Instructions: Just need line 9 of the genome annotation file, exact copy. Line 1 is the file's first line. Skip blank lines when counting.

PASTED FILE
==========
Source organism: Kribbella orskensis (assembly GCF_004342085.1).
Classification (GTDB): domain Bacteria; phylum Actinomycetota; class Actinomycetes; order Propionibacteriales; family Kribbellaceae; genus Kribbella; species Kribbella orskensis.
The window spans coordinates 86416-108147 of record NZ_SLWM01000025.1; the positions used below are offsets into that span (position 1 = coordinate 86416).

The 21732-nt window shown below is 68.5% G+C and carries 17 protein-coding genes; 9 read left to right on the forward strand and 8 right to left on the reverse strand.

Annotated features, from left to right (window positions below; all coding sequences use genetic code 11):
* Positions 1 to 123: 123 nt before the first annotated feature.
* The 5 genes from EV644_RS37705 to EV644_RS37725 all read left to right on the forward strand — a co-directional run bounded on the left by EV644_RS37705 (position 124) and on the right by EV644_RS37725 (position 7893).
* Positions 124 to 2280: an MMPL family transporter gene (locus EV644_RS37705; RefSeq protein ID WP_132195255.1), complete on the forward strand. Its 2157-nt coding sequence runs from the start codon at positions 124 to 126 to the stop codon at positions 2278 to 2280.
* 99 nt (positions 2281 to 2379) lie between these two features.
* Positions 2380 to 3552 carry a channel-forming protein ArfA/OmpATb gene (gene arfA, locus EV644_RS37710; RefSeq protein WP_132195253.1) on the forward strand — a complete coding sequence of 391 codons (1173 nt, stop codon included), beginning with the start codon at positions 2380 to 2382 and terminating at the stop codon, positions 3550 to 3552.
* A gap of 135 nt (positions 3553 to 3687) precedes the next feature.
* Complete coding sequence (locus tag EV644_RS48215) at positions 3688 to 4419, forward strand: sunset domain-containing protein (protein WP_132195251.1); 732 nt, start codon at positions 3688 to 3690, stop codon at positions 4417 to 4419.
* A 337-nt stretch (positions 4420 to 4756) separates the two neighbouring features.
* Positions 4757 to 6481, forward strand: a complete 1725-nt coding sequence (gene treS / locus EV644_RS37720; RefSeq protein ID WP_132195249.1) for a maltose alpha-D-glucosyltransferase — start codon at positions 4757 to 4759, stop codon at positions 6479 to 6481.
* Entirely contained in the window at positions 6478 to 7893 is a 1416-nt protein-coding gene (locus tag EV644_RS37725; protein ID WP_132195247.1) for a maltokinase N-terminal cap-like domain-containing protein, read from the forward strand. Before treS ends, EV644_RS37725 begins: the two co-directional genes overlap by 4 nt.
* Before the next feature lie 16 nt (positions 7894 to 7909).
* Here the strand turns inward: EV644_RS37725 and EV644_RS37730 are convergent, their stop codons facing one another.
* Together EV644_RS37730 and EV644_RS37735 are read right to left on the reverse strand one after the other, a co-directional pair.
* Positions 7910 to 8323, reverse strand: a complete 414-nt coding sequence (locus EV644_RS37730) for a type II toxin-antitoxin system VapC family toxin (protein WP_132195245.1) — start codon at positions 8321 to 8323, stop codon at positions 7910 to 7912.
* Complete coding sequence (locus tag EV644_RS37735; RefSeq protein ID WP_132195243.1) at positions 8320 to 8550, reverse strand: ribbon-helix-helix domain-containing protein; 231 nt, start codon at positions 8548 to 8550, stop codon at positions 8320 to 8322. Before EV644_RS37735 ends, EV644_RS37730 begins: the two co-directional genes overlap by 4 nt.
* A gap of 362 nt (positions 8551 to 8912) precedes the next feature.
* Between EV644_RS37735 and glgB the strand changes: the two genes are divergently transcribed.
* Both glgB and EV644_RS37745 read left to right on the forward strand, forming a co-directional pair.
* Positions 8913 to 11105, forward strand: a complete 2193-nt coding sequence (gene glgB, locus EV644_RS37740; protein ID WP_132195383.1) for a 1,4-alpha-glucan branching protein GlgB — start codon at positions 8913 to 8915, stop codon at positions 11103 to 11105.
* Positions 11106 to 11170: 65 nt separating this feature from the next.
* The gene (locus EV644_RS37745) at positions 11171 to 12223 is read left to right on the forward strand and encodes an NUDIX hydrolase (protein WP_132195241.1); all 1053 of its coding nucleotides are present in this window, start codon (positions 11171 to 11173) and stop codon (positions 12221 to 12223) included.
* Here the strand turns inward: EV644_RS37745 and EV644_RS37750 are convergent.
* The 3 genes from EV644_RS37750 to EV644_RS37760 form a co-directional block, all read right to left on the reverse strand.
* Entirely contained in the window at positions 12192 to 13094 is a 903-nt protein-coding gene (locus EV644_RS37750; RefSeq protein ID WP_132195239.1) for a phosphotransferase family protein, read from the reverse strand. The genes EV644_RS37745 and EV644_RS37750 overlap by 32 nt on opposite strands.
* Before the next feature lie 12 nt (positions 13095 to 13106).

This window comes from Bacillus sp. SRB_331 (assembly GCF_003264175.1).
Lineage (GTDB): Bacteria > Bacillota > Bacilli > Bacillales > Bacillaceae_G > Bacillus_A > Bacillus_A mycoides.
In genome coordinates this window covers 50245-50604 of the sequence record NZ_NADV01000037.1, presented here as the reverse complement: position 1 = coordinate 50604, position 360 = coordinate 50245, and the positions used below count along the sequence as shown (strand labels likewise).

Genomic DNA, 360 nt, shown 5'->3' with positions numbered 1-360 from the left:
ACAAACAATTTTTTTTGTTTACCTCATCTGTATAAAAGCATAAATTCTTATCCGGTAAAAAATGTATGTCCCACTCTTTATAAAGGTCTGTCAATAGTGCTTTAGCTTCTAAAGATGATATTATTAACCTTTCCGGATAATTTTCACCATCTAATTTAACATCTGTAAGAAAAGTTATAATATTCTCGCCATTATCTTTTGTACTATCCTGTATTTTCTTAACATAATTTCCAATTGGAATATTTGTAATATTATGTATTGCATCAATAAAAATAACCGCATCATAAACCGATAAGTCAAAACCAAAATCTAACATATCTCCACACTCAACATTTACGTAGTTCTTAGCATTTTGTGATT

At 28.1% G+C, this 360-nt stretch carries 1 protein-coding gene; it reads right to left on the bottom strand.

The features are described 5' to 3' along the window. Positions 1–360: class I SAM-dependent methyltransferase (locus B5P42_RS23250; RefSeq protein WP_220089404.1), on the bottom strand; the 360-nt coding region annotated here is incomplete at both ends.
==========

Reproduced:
* 99 nt (positions 2281 to 2379) lie between these two features.